Inventory targeting entails the practice of setting inventory target policy based on a well evaluated algorithm and then following that policy to flex the inventory up and down in anticipation of the demand patterns. 

There is no ideal inventory targeting policy that could apply to every company, or even to all the stock within any single company. 

Many companies do not follow inventory targeting per se, and use a basic rule of thumb such as 12 weeks of stock. This is their inventory targeting policy in that case (simplistic though it is). Others use an inventory policy embedded within their ERP system which may be equally simplistic. 

On the other extreme there are companies that create very complex inventory targeting policy depending on the inventory type (fast moving vs slow moving, highly predictable vs low predictability etc), seasonality (summer vs winter), pre-build (e.g. Christmas sale etc), lead times, time time variability etc.

I remember reading a 400 page book just on this topic which was the result of Bob Brown's labour and thinking for over a decade. Before the supply became flexible and more available as a result of globalisation, the main way of solving inventory problem was demand  planning. 

Inventory Planning:

Inventory planning is a result of inventory targeting policy as done above. This is the plan of how much inventory you will carry in a particular location at a particular time. 

Inventory Control:

How well you keep within the inventory target and policy is the result of inventory control. The demand will decide what happens to your inventory, and then your inventory fulfilment policy and practice will determine your ability to control the inventory. 

What Are The Steps In The Workflow Of Inventory Management?

Following are the key steps in inventory management process flow :

Forecast: 

Every company needs to forecast before they buy the inventory. Established organisations and newer companies that have undergone a few inventory cycles can make a better forecast, inventory needs and timing. Predicting helps to ensure you maintain optimal stock levels.

Purchase: 

Companies buy goods based on inventory planning research or, if the organisation or company is new, on their best account of what is required. Although excess inventory is generally a headache, Companies may overstock when making their first purchases.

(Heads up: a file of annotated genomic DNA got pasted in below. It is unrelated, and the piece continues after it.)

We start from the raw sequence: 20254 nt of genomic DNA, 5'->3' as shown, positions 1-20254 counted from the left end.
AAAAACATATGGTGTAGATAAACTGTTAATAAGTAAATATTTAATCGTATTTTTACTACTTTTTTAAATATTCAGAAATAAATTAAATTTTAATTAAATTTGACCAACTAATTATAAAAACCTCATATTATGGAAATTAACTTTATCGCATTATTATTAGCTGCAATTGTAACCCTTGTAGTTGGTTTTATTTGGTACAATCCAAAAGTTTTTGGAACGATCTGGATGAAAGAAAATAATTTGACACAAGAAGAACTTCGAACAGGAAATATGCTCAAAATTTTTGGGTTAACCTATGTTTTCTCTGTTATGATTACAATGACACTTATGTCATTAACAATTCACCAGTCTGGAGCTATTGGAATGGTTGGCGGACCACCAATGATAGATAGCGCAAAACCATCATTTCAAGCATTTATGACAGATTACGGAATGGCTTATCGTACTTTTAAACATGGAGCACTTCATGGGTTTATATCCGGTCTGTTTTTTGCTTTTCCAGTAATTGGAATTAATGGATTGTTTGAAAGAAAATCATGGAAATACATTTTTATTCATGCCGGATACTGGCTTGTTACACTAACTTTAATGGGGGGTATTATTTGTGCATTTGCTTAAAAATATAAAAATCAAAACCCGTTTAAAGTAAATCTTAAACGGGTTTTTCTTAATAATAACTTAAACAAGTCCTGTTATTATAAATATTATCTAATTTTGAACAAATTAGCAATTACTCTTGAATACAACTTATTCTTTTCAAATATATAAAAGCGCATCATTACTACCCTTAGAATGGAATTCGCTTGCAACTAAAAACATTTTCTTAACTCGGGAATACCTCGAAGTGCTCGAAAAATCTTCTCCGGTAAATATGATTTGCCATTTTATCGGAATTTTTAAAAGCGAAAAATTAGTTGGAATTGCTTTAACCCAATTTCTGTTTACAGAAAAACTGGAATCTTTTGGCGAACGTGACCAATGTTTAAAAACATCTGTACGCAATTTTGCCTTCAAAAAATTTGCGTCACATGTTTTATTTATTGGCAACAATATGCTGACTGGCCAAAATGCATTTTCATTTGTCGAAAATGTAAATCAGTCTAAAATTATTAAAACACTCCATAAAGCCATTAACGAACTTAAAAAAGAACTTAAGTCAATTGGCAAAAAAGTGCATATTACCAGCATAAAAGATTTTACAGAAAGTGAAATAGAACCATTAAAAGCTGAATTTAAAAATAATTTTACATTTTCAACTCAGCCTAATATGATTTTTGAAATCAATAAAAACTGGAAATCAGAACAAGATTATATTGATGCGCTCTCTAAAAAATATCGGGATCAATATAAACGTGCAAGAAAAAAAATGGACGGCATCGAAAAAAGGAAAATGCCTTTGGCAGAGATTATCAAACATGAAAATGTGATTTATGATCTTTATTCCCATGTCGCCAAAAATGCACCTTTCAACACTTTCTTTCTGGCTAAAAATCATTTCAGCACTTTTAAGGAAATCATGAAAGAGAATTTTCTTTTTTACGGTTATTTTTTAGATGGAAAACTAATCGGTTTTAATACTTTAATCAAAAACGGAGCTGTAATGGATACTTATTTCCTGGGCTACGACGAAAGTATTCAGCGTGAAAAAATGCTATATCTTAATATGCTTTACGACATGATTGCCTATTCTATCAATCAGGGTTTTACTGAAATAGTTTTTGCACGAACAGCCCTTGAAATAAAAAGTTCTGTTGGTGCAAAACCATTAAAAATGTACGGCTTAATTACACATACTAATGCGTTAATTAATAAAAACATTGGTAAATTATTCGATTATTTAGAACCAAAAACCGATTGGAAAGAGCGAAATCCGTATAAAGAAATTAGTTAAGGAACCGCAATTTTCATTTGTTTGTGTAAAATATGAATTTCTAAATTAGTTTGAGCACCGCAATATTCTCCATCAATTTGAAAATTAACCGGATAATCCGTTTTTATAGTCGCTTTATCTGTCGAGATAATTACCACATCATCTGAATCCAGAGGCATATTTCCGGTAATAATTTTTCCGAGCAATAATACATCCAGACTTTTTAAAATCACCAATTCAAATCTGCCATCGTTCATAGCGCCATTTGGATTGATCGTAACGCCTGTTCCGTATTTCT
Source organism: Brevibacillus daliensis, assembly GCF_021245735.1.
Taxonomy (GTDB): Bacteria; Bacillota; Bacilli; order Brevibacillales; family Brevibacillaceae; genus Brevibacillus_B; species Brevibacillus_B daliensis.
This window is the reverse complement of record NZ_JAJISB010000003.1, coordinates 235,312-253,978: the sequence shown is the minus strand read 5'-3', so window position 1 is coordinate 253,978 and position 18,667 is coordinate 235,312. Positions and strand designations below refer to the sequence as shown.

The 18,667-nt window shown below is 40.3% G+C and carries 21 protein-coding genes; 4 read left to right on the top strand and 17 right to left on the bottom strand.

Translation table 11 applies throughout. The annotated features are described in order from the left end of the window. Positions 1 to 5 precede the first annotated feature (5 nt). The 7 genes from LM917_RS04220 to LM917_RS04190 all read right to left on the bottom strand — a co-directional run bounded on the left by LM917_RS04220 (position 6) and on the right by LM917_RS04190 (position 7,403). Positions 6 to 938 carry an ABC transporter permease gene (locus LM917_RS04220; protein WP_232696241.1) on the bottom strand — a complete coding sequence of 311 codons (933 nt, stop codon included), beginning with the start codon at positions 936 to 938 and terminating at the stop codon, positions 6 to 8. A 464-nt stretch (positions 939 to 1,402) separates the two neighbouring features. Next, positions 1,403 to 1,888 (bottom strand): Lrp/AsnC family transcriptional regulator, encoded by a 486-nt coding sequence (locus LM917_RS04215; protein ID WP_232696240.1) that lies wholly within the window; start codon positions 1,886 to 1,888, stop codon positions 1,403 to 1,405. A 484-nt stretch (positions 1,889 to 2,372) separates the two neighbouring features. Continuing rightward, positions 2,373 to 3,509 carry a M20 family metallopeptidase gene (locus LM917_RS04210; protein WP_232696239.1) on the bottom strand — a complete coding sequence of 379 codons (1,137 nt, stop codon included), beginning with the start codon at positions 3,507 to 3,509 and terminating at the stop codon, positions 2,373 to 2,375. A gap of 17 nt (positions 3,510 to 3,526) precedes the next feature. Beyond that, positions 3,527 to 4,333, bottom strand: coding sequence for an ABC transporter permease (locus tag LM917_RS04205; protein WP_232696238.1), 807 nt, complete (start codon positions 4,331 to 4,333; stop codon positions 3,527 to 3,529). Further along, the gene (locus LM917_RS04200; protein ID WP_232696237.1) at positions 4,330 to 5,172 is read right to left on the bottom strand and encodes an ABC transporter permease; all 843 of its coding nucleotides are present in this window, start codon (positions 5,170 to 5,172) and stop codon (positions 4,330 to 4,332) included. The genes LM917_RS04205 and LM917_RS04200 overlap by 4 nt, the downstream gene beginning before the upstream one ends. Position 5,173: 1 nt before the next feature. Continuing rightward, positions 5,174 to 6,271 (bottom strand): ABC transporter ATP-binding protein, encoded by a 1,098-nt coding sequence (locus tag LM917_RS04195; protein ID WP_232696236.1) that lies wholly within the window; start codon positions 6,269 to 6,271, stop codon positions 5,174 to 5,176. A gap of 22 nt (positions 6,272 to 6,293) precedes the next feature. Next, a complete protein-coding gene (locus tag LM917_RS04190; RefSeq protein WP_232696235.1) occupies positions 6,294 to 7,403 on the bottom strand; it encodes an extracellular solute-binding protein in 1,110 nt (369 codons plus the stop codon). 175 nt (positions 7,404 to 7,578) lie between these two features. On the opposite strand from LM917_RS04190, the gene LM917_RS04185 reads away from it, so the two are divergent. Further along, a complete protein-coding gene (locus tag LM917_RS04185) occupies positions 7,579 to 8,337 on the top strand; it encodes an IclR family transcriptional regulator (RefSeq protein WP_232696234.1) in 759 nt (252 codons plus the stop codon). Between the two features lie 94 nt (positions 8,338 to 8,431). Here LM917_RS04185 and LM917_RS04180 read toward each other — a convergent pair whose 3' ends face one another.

Store: 

Companies must store inventory in a clean and safe area, for which they will charge holding costs to cover the lighting, refrigeration and heating. Companies should devote time to researching and planning for convenient stock checking and retrieval from storage.

Use: 

Companies take stock items from inventory for their intended purpose as sales items, raw materials or repair parts.

Track: 

Tracking stock as Companies retrieve or consume it is essential to maintaining records, production flow, cash flow and happy customers.

Re-order: 

You can replenish inventory autonomously or manually. Management and strategy models help you to underline the optimised stock level to maintain, as well as the volume of items to order and collection frequency.


What are the essential factors of good inventories planning?

Following are the essentials of good inventory planning

Inventory Planning Technology: 

It is possible to do inventory planning manually, or using excel. It is much easier and productive to do this using a decision support system specializing in inventory planning (read inventory targeting above). In simple terms, you need to choose, and then use a software that executes orders to prevent overstocking, or understocking. Automated planning systems provide historical data for predicting and drawing insights into current levels of inventory.

Inventory Planning Roles and Responsibilities: 

Inventory planners study and analyse trends and provide accurate forecasts. Usually, inventory planners work with suppliers, purchasing department and leaders in contract management, supply chain analysts and manufacturing and quality control and assurance partners.

Inventory Planning Policies, Processes and Procedures: 

Inventory strategy helps you control planning activities and perform inventory maintenance processes. It is crucial that you define and document your inventory planning processes and communicate your systems throughout the company. Your procedures can vary from how you use ERP and other inventory management software to how you store and select items. Inventory procedures can help you guide warehouse and distribution centre staff in handling inventory.

What are the Objectives of inventory planning?

Following are the objectives of inventory planning

Limit out-of-stock situations:

The only reason you keep inventory is because you want to have the stock available when you need it. In other words you do not want to be out-of-stock when you need the stock.